The Latin name for rock cress Arabis derives from the word Arabia. This is a plant for sandy, stony and infertile places, which thrives planted in rock gardens and stone walls. The genus consists of some 100 species, 4 of which are native to Lithuania. They are sand rock cress (Arabis arenosa), Arabis gerardii, tower rock cress (Arabis glabra) and hairy rock cress (Arabis hirsuta).
These are mostly prostrate plants with creeping and rooting stems. Their leaves are densely hairy; white, pink, lilac or cream flowers are up to 1.5cm wide. They are single or double, held in small and dense racemes. Some species, such as alpine and wall rock cress, have long been cultivated in the gardens; while others – A.procurrens, A.x arendsii, A.ferdinandii-coburgii – are less common.
Alpine rock cress (Arabis alpina L.) is native to the Ural Mountains, the Far East, North Scandinavia and higher elevations of Western Europe and North America. This perennial plant grows to 35cm tall, and produces cushion-shaped mounds, which stay evergreen over the winter. The leaves in the basal rosette are ovoid, although the stem leaves are oblong and grey. Flowers are white or pink, up to 1cm, fragrant, and held in racemes. It flowers in April and May for 25-30 days. Seeds ripen in July.
`Schneehaube` alpine rock cress grows 10-25 cm tall, with white flowers up to 2cm wide, held in 15cm long racemes. It flowers in April for 25-30 days.
`Flore Plena` rock cress is very similar in appearance to the species, but flowers are twice the size, racemes are longer and resemble those of snowflakes (Leucojum). It flowers profusely from early May to mid-June.
`Rosea` rock cress grows to 20cm tall, with pink flowers up to 2cm wide. Racemes are up to 12cm long. It starts flowering in late April, and continues for 30-35 days.
Most rock cress grow best in full sun, some species tolerate light shade. In favourable conditions rock cress flower abundantly, and spread quickly to form loose mats of dense rosettes. They dislike standing water, heavy or very fertile soil, and half-rotted organic matter. When planting on heavy garden soil, replace part of it with a mixture of compost and sand (1:1 or 2:1), and lay some draining material at the bottom. These are perfect plants for rock gardens, stone walls, etc.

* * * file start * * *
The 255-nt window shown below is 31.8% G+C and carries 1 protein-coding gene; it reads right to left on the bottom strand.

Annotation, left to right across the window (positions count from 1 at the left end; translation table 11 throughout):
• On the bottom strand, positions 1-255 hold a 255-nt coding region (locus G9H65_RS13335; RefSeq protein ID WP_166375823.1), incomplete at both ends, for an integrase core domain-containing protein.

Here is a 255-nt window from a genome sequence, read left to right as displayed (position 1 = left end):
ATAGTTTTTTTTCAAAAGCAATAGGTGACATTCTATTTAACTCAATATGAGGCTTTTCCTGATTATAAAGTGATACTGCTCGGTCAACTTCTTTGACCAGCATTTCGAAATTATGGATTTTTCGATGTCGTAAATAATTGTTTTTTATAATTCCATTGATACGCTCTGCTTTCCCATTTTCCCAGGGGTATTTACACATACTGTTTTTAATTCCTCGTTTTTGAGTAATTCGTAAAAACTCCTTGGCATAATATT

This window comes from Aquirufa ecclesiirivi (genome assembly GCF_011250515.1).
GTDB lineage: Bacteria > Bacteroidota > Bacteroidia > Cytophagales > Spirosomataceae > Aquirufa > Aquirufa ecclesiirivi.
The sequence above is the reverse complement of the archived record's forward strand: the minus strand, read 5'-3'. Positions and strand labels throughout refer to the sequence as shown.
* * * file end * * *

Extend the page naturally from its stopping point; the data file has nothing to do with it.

In an exposed location, especially on a hillside, rock cress are susceptible to winter injury in snowless winter, and need to be covered with conifer branches or leaves. If snow melts early in spring, but the earth is still frozen over, rock cress need to be sheltered from direct sunlight, just like conifers or rhododendrons would.
Species plants are propagated by seeds, while the double-flowered and variegated cultivars are usually propagated by division or softwood cuttings. Seeds are sown in spring or in late autumn, and seedling start flowering in the second year. The best time to divide plants is in late summer. About 20 new plants can be easily produced from 3 or 4 mature plants. These should be planted at the 30-35cm intervals. Softwood cuttings are best taken from mid-May to mid-June. Cut terminal shoots from new growth, about 6-8 cm long. Remove 2-3 bottom leaves and plant into nursery beds. The propagation beds should be shaded and thoroughly watered. Cuttings break roots within 2 to 3 weeks. Move plants to their permanent position in August.
Wall rock cress is more widely planted than the alpine one. Some authors ascribe them to separate species, while others describe them as a subspecies or a variety of the alpine rock cress. The main difference between alpine and wall rock cress is in the flowering time – the wall rock cress flowers later in the season.
© Giedra Bartas, 2009